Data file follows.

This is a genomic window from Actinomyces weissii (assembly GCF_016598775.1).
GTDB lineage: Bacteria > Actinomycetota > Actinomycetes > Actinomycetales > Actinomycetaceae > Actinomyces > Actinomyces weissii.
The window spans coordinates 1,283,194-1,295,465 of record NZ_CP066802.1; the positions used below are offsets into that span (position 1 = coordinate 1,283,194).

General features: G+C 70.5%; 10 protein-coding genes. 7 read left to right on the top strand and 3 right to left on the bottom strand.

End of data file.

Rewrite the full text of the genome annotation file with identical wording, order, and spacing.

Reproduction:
This is a genomic window from Actinomyces weissii (assembly GCF_016598775.1).
GTDB lineage: Bacteria > Actinomycetota > Actinomycetes > Actinomycetales > Actinomycetaceae > Actinomyces > Actinomyces weissii.
The window spans coordinates 1,283,194-1,295,465 of record NZ_CP066802.1; the positions used below are offsets into that span (position 1 = coordinate 1,283,194).

General features: G+C 70.5%; 10 protein-coding genes. 7 read left to right on the top strand and 3 right to left on the bottom strand.